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Today in Geek History

Today in Geek History: United States Congress Establishes Time Zones

Time zones don't bother us too terribly much in our everyday lives -- in fact, they make a lot of sense -- except when people fly across the planet and appear to arrive before they left. Or when folks in California complain about their New York friends spoiling the ending of the latest The Walking Dead episode because they saw it three hours earlier. But did you know time zones have been around in the U.S. for less than a hundred years? That's right. On this day in 1918, Congress gave us our time zones and established the much-vaunted, yet often-ranted-about daylight saving time.

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Today in Geek History: Alexander Graham Bell Acquires Patent for the Telephone

Phones are so ubiquitous that we screen our calls, hang up on telemarketers, and send stupid pictures to friends and family with our mobiles. Google Glass is on its way, for better or for worse, and it's just getting harder to imagine how we used to call households, not individuals. Crazier still, we used to have to dial the operator first to get connected to other lines -- back in the days when the world was black and white. All of this was possible because of a long soup-can-phone string of inventors, which culminated in this day in 1876, when Alexander Graham Bell received the patent (No. 174,465) for what was to become the telephone.

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Today in Geek History: Nabisco Introduces the Oreo

In the distant future, when alien archaeologists dig through Earth's sediment and uncover traces of our glorious existence, they will inevitably unearth our most iconic product. They shall find the Oreo, the ubiquitous "chocolate sandwich cookies," which was introduced on this day in 1912 by the National Biscuit Company (aka Nabisco). That's right, Oreos are 101 years old. What did you do for its centenarian birthday last year?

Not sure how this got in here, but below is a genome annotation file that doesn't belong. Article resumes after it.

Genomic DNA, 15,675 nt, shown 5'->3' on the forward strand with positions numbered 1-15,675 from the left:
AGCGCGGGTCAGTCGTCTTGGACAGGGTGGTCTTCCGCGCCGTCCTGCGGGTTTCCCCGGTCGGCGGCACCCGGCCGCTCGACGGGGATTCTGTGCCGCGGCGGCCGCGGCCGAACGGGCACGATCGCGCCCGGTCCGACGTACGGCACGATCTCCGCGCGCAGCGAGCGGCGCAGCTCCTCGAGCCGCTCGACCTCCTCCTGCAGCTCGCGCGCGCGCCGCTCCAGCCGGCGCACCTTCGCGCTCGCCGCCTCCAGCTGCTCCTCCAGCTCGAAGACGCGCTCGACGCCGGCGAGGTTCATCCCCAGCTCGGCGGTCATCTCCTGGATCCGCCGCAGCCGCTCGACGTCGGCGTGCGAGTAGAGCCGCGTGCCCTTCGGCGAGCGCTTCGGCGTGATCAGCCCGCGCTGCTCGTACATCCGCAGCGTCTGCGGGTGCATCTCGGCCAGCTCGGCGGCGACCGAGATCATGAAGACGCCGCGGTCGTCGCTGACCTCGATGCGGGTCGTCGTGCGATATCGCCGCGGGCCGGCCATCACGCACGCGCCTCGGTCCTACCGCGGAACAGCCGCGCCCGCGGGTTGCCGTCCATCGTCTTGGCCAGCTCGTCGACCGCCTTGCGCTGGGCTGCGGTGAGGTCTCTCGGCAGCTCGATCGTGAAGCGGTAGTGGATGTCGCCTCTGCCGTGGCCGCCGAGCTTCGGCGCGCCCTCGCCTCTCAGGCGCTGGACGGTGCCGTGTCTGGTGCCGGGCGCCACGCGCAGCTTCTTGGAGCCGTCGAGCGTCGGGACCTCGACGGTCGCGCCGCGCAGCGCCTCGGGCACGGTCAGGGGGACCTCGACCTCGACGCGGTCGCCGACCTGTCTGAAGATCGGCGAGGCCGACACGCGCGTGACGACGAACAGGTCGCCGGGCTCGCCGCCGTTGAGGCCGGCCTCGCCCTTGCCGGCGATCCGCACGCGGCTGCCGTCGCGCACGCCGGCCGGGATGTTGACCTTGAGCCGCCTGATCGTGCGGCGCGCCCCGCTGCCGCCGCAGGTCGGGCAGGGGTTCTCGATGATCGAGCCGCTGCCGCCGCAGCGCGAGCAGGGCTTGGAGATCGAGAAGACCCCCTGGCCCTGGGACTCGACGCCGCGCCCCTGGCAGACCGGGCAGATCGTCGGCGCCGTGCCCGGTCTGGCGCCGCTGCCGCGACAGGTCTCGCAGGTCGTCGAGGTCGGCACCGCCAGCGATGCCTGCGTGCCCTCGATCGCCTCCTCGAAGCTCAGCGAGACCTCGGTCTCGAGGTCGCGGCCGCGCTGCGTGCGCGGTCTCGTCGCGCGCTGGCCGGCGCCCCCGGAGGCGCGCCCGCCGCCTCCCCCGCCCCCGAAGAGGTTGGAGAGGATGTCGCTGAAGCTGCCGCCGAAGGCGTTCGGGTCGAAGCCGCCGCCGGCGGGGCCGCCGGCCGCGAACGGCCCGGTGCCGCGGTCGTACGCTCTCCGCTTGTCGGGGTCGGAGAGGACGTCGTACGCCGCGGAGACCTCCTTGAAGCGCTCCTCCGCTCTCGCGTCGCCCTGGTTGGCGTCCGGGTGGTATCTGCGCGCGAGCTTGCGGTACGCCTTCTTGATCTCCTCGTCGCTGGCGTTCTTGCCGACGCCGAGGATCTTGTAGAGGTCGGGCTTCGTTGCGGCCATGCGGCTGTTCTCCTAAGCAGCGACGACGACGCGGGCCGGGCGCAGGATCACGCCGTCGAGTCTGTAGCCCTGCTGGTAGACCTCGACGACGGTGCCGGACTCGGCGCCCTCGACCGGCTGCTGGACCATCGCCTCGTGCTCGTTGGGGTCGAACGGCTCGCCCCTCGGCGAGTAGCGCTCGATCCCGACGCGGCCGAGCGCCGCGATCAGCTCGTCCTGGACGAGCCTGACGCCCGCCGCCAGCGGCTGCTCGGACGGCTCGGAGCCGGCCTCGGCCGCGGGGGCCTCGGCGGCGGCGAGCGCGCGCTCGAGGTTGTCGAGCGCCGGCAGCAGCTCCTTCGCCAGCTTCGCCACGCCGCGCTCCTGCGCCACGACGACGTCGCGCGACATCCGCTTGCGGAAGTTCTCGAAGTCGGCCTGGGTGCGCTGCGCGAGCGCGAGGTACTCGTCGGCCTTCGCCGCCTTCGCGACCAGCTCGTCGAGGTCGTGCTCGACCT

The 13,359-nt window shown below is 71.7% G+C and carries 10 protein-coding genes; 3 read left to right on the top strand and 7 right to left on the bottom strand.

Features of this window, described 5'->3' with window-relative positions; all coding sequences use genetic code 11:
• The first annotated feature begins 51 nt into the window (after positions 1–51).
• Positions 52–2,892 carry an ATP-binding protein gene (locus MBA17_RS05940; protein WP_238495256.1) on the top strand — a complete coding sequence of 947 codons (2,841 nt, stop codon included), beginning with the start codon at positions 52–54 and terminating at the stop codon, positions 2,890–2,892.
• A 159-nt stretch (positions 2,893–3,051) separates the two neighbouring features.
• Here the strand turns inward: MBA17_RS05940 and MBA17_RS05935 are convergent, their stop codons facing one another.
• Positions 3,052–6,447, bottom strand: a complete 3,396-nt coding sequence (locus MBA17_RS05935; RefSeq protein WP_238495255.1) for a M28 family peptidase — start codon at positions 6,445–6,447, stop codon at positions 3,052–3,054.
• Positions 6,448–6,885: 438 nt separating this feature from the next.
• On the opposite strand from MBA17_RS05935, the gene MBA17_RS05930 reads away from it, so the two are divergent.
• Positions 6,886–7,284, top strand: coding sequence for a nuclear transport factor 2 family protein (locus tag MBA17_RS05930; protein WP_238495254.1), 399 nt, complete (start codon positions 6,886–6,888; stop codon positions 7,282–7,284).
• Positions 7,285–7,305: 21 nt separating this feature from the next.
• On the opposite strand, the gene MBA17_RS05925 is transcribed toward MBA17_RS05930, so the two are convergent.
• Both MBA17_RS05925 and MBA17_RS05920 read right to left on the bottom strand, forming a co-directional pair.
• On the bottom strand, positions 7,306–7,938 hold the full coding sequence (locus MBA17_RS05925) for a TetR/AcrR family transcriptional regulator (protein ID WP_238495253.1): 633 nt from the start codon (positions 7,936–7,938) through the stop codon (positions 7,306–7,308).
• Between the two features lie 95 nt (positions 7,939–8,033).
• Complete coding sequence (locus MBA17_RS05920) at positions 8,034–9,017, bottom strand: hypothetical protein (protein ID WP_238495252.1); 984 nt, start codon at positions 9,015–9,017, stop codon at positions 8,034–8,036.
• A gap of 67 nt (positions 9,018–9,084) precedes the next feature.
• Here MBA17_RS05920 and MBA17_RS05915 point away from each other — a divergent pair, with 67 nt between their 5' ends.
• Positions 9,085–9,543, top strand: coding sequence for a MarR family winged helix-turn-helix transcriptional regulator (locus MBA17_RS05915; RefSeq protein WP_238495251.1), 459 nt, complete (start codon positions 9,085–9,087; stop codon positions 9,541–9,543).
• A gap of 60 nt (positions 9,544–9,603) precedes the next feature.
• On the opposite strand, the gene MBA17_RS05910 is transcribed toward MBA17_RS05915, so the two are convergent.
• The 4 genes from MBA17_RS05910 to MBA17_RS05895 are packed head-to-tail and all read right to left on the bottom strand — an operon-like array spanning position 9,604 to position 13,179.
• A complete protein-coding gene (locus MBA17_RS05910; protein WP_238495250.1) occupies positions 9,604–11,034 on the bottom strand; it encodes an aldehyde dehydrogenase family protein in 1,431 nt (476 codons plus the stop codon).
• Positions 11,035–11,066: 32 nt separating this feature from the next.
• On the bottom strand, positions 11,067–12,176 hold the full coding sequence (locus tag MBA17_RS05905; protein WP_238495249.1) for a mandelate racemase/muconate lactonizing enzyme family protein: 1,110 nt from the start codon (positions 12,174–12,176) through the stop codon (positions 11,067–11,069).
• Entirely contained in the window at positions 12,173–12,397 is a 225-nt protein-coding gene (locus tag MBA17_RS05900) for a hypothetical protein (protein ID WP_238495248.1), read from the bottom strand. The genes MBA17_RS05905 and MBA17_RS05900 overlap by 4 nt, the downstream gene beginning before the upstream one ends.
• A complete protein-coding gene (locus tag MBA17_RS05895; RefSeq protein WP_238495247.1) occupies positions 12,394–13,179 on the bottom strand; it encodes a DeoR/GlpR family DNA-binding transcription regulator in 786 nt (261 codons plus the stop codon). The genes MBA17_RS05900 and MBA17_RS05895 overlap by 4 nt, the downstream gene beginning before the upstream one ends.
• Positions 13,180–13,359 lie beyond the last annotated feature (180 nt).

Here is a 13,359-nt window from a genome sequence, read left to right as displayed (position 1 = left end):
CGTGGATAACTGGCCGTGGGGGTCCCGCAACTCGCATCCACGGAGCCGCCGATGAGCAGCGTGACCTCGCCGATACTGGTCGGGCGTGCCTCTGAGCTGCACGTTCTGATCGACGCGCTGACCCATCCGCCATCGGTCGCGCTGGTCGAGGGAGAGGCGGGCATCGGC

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Today in Geek History: Secret Service Raids Steve Jackson Games

You probably figured our Today In Geek History series would cover only science events. You figured wrong! The gaming world has a colorful history, too. For example, on this day in 1990, armed Secret Service agents raided the Austin, Texas offices of Steve Jackson Games, the game company that published GURPS (Generic Universal RolePlaying System) but is perhaps best known in the community for the card game Munchkin. So why the raid? They were looking for a hacker. Sound familiar?

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Today in Geek History: Watson and Crick Discover DNA

60 years ago today, one of the most important discoveries in the history of modern science was announced, as is right and proper, at a bar. On February 28, 1953 in the Eagle Pub, James Watson and Francis Crick first spoke publicly about their discovery of the structure of the most fundamental building block of life, deoxyribonucleic acid -- or DNA if that's too much of a mouthful.

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Today in Geek History: The Neutron’s Discovered

It was only 81 years ago back on February 27, 1932 when Sir James Chadwick (not pictured above) published a letter announcing his discovery of the neutron. Besides giving students a new particle to memorize, Chadwick's discovery also helped lead the world into the nuclear age by allowing science to split the atom. The atomic bomb would not have been possible without Chadwick's work, so... thanks?

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Today in Geek History: The First Flying Car Took Off

Remember when we didn't have flying cars? Remember when all we could do is zoom around in two dimensions like suckers? Life was simpler then. Anyway, that's the wistful reality that inventor/aviator Waldo Waterman was hoping for us. You see, today in 1937, the first "flying car" left the ground.

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Today in Geek History: The Mir Space Station Enters Orbit

The International Space Station is pretty tops, hosting all sorts of events like Google Hangouts and jam sessions that make you feel like you're really there. But for as cool as it is, it's a Johnny-come-lately on the space station scene, and geeks of a certain age -- yours truly included -- can be forgiven for having a special place in our heart for the space station we grew up with. On February 20th, 1986, Russia's Mir space station was launched into orbit, where it remained an orbital center for science and research until it plummeted back to Earth in 2001.

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